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Hidden beneath our roads, rail, office and industrial space, there’s another crucial part of infrastructure: water and sewer. When you think about it, no business can exist without clean water and sanitation for workers. When water is an integral part of the core business, such as with manufacturing in the Upstate, it becomes even more important.  

Investments in our water-sewer infrastructure yield large payoffs. Spartanburg Water, for instance, has found that every dollar spent on water yields $12 of economic development investment. It’s nearly double for sewer spending: $1 spent on sewer yields $23 of direct economic investment. The agency makes economic development part of its focus, working closely with the Spartanburg Area Chamber of Commerce Economic Futures Group to understand and help meet economic development goals.    

In fact, water and sewer are such critical elements of economic development the South Carolina Secretary of Commerce serves as the chairman of the South Carolina Rural Infrastructure Authority (RIA), which assists in financing qualified municipal infrastructure projects statewide to meet public health and environmental standards or aid in the development of trade, commerce, industry, agriculture and employment opportunities. In 2016, the RIA awarded more than $3.2 million in water and sewer grants to Upstate communities.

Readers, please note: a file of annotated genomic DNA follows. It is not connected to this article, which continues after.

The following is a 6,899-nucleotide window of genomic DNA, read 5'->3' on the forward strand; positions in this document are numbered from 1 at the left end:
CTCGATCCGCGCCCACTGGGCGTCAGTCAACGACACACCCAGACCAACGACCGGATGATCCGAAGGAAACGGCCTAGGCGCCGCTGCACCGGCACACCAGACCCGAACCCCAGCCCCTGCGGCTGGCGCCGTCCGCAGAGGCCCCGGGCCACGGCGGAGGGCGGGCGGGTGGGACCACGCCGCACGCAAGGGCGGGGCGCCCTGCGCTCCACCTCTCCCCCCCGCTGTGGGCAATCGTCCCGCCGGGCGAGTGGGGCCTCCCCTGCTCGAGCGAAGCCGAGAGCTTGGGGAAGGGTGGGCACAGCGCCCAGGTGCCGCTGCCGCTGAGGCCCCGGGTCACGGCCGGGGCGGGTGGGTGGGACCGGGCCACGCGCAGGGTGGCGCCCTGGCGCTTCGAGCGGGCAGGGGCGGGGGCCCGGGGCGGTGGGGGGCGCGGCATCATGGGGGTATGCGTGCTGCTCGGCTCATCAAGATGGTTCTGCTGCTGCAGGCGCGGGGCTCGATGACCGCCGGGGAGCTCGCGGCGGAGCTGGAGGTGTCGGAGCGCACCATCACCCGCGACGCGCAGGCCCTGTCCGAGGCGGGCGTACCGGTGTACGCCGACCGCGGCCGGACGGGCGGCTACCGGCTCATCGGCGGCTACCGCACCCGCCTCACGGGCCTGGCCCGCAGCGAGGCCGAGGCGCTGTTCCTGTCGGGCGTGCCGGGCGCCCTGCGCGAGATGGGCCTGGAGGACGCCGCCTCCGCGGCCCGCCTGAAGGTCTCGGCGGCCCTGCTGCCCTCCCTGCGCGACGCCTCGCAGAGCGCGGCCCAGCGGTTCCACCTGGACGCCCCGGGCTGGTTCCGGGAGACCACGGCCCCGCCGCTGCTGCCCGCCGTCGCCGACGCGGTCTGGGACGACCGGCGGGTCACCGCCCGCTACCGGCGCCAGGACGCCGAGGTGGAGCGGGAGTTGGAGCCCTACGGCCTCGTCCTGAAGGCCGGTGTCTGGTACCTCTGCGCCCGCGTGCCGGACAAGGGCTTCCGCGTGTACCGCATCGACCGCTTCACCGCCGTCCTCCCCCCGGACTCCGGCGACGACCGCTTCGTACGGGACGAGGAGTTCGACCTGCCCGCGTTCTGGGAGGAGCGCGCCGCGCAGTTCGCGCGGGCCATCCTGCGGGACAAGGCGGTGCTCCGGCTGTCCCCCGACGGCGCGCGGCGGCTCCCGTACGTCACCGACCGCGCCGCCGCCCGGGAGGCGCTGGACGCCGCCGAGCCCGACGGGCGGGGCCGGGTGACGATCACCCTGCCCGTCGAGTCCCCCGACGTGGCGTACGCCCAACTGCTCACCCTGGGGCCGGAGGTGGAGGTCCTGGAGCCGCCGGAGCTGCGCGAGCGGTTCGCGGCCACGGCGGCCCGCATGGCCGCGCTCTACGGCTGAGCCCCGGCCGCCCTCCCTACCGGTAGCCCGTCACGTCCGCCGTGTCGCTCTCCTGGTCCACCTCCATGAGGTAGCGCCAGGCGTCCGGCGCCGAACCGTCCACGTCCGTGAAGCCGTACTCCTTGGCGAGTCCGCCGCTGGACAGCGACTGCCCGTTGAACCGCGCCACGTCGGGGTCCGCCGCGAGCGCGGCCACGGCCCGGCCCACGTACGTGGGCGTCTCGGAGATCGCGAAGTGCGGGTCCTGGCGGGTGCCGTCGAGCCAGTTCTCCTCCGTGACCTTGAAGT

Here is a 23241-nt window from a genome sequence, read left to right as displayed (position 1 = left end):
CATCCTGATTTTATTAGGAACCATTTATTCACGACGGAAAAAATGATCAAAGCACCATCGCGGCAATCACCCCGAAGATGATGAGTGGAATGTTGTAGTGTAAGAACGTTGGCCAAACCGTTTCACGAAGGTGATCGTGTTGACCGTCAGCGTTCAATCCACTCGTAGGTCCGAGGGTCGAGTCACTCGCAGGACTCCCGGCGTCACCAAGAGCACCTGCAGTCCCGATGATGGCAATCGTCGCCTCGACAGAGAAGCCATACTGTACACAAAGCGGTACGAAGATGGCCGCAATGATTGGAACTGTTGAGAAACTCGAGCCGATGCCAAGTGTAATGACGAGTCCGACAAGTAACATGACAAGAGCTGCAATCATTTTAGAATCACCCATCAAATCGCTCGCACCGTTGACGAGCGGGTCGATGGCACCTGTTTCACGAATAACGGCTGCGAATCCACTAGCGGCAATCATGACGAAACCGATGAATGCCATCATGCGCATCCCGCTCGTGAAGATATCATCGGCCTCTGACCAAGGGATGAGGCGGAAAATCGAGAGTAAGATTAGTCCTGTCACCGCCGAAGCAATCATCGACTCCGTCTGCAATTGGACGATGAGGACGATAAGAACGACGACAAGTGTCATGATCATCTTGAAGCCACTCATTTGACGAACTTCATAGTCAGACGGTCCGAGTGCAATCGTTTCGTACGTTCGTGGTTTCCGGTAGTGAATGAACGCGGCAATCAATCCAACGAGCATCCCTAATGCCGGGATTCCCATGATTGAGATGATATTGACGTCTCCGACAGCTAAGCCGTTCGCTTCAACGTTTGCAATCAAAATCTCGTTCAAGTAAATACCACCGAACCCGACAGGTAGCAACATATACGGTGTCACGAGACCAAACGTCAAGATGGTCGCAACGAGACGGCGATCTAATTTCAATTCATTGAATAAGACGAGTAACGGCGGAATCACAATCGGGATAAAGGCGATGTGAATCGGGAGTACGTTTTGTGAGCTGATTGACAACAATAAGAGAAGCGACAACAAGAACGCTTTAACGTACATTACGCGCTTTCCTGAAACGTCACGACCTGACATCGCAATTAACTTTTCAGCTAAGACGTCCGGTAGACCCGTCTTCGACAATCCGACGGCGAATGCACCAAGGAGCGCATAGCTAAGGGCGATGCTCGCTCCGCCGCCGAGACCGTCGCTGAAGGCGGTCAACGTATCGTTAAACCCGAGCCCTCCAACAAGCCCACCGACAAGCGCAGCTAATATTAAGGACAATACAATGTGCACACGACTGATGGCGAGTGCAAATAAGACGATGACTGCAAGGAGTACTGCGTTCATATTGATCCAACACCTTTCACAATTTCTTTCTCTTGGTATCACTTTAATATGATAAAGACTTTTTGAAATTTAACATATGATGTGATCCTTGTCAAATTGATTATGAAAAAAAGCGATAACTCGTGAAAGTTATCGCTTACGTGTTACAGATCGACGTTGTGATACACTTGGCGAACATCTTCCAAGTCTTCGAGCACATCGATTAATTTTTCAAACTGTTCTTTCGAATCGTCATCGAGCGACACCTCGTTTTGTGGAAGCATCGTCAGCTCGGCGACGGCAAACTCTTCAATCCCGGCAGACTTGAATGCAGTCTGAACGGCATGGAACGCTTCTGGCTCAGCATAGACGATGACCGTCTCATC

Liquid Assets 

We have an abundance of water in the Upstate, which means a bounty of opportunity for water-intensive industries. Water has been integral to business growth in the Upstate since the beginning, when our waterfalls powered the textile industry, earning the reputation as the Textile Capital of the World.  

Today’s water-intensive industries span several sectors. All forms of manufacturing rely heavily on water in their production processes, and advances in manufacturing technology increasingly focus on more efficient water use, as well as reducing environmental impacts. The technology sector also depends on water, especially for the booming data center business spurred by cloud technologies, and the microprocessors that power everything from phones to smart homes.

So why does the Upstate have so much accessible water? It boils down to geography, and that fact that an average of 50 inches of rain falls each year to replenish resources over the long term, even if occasional drought periods temporarily affect some parts of the Upstate. This is great news for the Upstate as we drive the growth of bioscience, advanced materials, aerospace and automotive sectors. Recently, we’ve seen an increase in interest by food processing companies, and water is vital to those industries as well. 

The Upstate’s ample water supply makes us a strong location for companies who may want proximity to major markets in the Southeast. While our neighboring state of Georgia is embroiled in a years-long conflict with Florida and Alabama over water rights, we have the ability to meet water demands and are in close proximity to those states.